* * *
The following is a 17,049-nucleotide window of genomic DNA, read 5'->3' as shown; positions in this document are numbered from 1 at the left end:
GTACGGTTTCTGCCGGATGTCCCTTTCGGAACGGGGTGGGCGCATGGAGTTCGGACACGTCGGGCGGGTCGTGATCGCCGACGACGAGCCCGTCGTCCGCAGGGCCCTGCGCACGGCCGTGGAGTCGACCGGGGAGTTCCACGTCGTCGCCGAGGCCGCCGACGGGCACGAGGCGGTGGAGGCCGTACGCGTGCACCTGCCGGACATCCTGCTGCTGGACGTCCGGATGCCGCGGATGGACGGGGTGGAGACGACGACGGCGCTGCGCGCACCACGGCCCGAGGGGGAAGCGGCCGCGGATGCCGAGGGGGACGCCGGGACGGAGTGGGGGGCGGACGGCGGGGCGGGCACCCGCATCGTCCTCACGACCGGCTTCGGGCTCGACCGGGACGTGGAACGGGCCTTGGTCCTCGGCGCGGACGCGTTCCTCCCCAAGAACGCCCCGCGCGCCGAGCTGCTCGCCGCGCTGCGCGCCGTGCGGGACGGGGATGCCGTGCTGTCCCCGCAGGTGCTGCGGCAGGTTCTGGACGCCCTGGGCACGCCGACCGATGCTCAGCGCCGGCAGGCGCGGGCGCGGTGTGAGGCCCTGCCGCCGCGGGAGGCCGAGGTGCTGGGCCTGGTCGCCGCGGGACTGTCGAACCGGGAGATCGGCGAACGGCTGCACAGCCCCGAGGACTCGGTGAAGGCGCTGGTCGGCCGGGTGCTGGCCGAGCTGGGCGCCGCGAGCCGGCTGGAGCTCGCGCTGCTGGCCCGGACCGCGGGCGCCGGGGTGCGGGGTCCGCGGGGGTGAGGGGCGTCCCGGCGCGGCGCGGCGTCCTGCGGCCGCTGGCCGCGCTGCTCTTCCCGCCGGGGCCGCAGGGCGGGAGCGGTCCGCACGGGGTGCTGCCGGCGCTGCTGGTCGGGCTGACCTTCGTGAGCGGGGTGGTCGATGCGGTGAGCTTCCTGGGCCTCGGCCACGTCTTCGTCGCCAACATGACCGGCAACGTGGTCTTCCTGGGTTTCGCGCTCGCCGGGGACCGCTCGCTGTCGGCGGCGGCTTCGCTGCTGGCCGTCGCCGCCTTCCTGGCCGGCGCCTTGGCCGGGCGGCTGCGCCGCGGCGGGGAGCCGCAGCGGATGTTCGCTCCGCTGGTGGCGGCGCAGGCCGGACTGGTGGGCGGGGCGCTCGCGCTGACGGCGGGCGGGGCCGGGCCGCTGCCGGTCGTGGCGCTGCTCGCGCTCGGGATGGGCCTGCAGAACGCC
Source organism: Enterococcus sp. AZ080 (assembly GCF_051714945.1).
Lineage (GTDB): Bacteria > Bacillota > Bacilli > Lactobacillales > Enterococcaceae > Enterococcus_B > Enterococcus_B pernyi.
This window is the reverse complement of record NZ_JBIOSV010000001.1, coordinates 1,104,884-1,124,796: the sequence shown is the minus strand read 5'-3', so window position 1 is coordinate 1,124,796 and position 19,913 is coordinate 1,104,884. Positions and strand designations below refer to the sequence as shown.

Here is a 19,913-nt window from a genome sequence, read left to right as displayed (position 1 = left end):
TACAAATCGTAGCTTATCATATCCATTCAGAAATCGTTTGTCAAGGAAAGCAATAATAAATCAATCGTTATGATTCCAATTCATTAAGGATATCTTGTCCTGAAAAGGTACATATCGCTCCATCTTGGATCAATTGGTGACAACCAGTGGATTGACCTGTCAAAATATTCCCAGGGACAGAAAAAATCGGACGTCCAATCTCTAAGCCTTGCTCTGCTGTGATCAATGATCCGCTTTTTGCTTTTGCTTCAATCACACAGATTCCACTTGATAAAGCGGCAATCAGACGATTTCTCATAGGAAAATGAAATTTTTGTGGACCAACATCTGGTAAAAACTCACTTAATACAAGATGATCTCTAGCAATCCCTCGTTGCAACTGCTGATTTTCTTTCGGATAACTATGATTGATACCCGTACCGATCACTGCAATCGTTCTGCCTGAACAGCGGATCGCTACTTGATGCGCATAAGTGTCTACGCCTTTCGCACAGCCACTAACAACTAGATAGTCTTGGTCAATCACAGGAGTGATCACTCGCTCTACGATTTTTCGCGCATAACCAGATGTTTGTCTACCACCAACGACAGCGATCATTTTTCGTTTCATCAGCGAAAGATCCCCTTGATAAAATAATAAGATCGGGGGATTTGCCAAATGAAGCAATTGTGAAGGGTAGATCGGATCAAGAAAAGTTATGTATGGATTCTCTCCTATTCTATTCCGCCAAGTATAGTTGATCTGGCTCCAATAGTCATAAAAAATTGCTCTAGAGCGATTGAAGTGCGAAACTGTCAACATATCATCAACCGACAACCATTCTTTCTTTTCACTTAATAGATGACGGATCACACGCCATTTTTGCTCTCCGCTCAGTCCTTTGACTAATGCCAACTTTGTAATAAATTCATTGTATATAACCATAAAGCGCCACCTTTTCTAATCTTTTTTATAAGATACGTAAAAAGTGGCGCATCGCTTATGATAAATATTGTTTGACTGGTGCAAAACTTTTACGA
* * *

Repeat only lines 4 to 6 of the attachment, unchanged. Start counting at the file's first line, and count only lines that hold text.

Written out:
Lineage (GTDB): Bacteria > Bacillota > Bacilli > Lactobacillales > Enterococcaceae > Enterococcus_B > Enterococcus_B pernyi.
This window is the reverse complement of record NZ_JBIOSV010000001.1, coordinates 1,104,884-1,124,796: the sequence shown is the minus strand read 5'-3', so window position 1 is coordinate 1,124,796 and position 19,913 is coordinate 1,104,884. Positions and strand designations below refer to the sequence as shown.

Here is a 19,913-nt window from a genome sequence, read left to right as displayed (position 1 = left end):